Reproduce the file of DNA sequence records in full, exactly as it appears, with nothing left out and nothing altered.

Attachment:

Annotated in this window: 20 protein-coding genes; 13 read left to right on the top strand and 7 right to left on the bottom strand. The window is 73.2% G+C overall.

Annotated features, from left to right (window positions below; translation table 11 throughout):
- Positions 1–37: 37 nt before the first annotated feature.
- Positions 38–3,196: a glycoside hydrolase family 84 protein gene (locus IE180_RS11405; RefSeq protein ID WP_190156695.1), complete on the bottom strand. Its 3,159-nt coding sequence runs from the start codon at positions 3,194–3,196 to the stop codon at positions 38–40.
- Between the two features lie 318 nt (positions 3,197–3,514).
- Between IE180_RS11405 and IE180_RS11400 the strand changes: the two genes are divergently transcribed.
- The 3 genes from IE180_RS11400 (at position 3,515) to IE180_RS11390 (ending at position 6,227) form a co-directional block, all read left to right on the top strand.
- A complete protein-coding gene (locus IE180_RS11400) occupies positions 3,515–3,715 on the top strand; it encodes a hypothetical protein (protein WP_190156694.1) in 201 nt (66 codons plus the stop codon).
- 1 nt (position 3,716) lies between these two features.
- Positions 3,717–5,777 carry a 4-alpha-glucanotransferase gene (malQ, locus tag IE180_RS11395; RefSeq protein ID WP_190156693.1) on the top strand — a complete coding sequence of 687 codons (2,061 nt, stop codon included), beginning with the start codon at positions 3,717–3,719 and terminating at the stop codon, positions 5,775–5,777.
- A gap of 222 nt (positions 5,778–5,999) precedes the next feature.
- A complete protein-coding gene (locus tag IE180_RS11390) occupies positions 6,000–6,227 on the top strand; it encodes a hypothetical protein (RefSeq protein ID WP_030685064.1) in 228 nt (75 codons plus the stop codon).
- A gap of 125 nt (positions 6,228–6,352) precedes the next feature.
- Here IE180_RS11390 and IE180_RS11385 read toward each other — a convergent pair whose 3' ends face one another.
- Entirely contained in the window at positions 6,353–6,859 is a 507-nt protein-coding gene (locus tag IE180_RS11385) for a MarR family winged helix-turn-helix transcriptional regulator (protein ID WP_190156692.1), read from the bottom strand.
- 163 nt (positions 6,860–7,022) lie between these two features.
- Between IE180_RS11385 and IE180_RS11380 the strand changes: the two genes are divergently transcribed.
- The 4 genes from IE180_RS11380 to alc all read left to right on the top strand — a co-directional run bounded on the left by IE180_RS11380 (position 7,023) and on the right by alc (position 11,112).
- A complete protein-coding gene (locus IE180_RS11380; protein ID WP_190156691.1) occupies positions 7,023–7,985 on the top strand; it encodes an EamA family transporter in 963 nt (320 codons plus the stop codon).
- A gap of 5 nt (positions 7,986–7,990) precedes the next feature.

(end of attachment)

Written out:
Annotated in this window: 20 protein-coding genes; 13 read left to right on the top strand and 7 right to left on the bottom strand. The window is 73.2% G+C overall.

Annotated features, from left to right (window positions below; translation table 11 throughout):
- Positions 1–37: 37 nt before the first annotated feature.
- Positions 38–3,196: a glycoside hydrolase family 84 protein gene (locus IE180_RS11405; RefSeq protein ID WP_190156695.1), complete on the bottom strand. Its 3,159-nt coding sequence runs from the start codon at positions 3,194–3,196 to the stop codon at positions 38–40.
- Between the two features lie 318 nt (positions 3,197–3,514).
- Between IE180_RS11405 and IE180_RS11400 the strand changes: the two genes are divergently transcribed.
- The 3 genes from IE180_RS11400 (at position 3,515) to IE180_RS11390 (ending at position 6,227) form a co-directional block, all read left to right on the top strand.
- A complete protein-coding gene (locus IE180_RS11400) occupies positions 3,515–3,715 on the top strand; it encodes a hypothetical protein (protein WP_190156694.1) in 201 nt (66 codons plus the stop codon).
- 1 nt (position 3,716) lies between these two features.
- Positions 3,717–5,777 carry a 4-alpha-glucanotransferase gene (malQ, locus tag IE180_RS11395; RefSeq protein ID WP_190156693.1) on the top strand — a complete coding sequence of 687 codons (2,061 nt, stop codon included), beginning with the start codon at positions 3,717–3,719 and terminating at the stop codon, positions 5,775–5,777.
- A gap of 222 nt (positions 5,778–5,999) precedes the next feature.
- A complete protein-coding gene (locus tag IE180_RS11390) occupies positions 6,000–6,227 on the top strand; it encodes a hypothetical protein (RefSeq protein ID WP_030685064.1) in 228 nt (75 codons plus the stop codon).
- A gap of 125 nt (positions 6,228–6,352) precedes the next feature.
- Here IE180_RS11390 and IE180_RS11385 read toward each other — a convergent pair whose 3' ends face one another.
- Entirely contained in the window at positions 6,353–6,859 is a 507-nt protein-coding gene (locus tag IE180_RS11385) for a MarR family winged helix-turn-helix transcriptional regulator (protein ID WP_190156692.1), read from the bottom strand.
- 163 nt (positions 6,860–7,022) lie between these two features.
- Between IE180_RS11385 and IE180_RS11380 the strand changes: the two genes are divergently transcribed.
- The 4 genes from IE180_RS11380 to alc all read left to right on the top strand — a co-directional run bounded on the left by IE180_RS11380 (position 7,023) and on the right by alc (position 11,112).
- A complete protein-coding gene (locus IE180_RS11380; protein ID WP_190156691.1) occupies positions 7,023–7,985 on the top strand; it encodes an EamA family transporter in 963 nt (320 codons plus the stop codon).
- A gap of 5 nt (positions 7,986–7,990) precedes the next feature.